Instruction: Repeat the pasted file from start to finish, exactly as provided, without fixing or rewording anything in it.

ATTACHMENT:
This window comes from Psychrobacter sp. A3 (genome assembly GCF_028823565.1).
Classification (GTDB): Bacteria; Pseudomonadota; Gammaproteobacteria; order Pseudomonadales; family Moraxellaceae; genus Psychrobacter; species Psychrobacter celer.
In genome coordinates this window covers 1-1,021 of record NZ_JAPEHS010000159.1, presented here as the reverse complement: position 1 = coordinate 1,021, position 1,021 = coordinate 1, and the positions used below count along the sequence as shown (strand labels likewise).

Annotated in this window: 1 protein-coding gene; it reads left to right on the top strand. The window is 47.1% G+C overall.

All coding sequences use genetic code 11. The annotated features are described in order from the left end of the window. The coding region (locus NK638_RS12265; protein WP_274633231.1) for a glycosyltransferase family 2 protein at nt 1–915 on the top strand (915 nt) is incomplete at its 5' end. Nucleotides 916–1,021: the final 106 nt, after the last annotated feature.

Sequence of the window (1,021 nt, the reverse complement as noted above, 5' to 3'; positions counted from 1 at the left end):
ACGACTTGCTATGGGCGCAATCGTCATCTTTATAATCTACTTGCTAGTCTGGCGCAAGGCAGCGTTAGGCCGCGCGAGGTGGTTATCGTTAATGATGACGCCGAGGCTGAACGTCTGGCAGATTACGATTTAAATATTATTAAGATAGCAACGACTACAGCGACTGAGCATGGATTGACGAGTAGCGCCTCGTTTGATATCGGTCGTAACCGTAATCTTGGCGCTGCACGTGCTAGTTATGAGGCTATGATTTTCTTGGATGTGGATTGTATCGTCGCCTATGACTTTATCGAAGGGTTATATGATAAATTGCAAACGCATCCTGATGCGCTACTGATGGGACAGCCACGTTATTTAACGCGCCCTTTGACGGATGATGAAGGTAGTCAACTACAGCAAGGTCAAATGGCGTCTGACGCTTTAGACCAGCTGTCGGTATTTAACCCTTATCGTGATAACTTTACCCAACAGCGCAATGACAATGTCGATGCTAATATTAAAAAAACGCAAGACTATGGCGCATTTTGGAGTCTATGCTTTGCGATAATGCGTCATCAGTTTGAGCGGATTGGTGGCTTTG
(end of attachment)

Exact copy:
This window comes from Psychrobacter sp. A3 (genome assembly GCF_028823565.1).
Classification (GTDB): Bacteria; Pseudomonadota; Gammaproteobacteria; order Pseudomonadales; family Moraxellaceae; genus Psychrobacter; species Psychrobacter celer.
In genome coordinates this window covers 1-1,021 of record NZ_JAPEHS010000159.1, presented here as the reverse complement: position 1 = coordinate 1,021, position 1,021 = coordinate 1, and the positions used below count along the sequence as shown (strand labels likewise).

Annotated in this window: 1 protein-coding gene; it reads left to right on the top strand. The window is 47.1% G+C overall.

All coding sequences use genetic code 11. The annotated features are described in order from the left end of the window. The coding region (locus NK638_RS12265; protein WP_274633231.1) for a glycosyltransferase family 2 protein at nt 1–915 on the top strand (915 nt) is incomplete at its 5' end. Nucleotides 916–1,021: the final 106 nt, after the last annotated feature.

Sequence of the window (1,021 nt, the reverse complement as noted above, 5' to 3'; positions counted from 1 at the left end):
ACGACTTGCTATGGGCGCAATCGTCATCTTTATAATCTACTTGCTAGTCTGGCGCAAGGCAGCGTTAGGCCGCGCGAGGTGGTTATCGTTAATGATGACGCCGAGGCTGAACGTCTGGCAGATTACGATTTAAATATTATTAAGATAGCAACGACTACAGCGACTGAGCATGGATTGACGAGTAGCGCCTCGTTTGATATCGGTCGTAACCGTAATCTTGGCGCTGCACGTGCTAGTTATGAGGCTATGATTTTCTTGGATGTGGATTGTATCGTCGCCTATGACTTTATCGAAGGGTTATATGATAAATTGCAAACGCATCCTGATGCGCTACTGATGGGACAGCCACGTTATTTAACGCGCCCTTTGACGGATGATGAAGGTAGTCAACTACAGCAAGGTCAAATGGCGTCTGACGCTTTAGACCAGCTGTCGGTATTTAACCCTTATCGTGATAACTTTACCCAACAGCGCAATGACAATGTCGATGCTAATATTAAAAAAACGCAAGACTATGGCGCATTTTGGAGTCTATGCTTTGCGATAATGCGTCATCAGTTTGAGCGGATTGGTGGCTTTG